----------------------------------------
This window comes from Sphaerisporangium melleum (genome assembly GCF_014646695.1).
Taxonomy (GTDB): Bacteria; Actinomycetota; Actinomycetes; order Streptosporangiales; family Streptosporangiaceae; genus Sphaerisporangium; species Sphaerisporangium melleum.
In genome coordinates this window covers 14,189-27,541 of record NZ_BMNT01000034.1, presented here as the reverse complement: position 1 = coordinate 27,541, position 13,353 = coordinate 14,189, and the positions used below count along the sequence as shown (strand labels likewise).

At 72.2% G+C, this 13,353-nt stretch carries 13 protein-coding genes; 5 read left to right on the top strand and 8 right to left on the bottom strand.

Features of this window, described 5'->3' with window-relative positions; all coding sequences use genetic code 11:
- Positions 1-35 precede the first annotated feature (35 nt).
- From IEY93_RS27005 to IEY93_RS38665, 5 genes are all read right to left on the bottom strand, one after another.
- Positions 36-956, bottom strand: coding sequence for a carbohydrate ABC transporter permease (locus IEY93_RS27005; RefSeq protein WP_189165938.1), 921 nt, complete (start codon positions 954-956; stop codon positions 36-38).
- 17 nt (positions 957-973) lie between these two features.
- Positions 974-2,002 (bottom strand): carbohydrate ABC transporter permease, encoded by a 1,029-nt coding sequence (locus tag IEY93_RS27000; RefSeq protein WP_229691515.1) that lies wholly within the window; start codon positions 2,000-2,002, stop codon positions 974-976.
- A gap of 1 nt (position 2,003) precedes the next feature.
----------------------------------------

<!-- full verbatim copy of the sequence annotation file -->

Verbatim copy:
This window comes from Sphaerisporangium melleum (genome assembly GCF_014646695.1).
Taxonomy (GTDB): Bacteria; Actinomycetota; Actinomycetes; order Streptosporangiales; family Streptosporangiaceae; genus Sphaerisporangium; species Sphaerisporangium melleum.
In genome coordinates this window covers 14,189-27,541 of record NZ_BMNT01000034.1, presented here as the reverse complement: position 1 = coordinate 27,541, position 13,353 = coordinate 14,189, and the positions used below count along the sequence as shown (strand labels likewise).

At 72.2% G+C, this 13,353-nt stretch carries 13 protein-coding genes; 5 read left to right on the top strand and 8 right to left on the bottom strand.

Features of this window, described 5'->3' with window-relative positions; all coding sequences use genetic code 11:
- Positions 1-35 precede the first annotated feature (35 nt).
- From IEY93_RS27005 to IEY93_RS38665, 5 genes are all read right to left on the bottom strand, one after another.
- Positions 36-956, bottom strand: coding sequence for a carbohydrate ABC transporter permease (locus IEY93_RS27005; RefSeq protein WP_189165938.1), 921 nt, complete (start codon positions 954-956; stop codon positions 36-38).
- 17 nt (positions 957-973) lie between these two features.
- Positions 974-2,002 (bottom strand): carbohydrate ABC transporter permease, encoded by a 1,029-nt coding sequence (locus tag IEY93_RS27000; RefSeq protein WP_229691515.1) that lies wholly within the window; start codon positions 2,000-2,002, stop codon positions 974-976.
- A gap of 1 nt (position 2,003) precedes the next feature.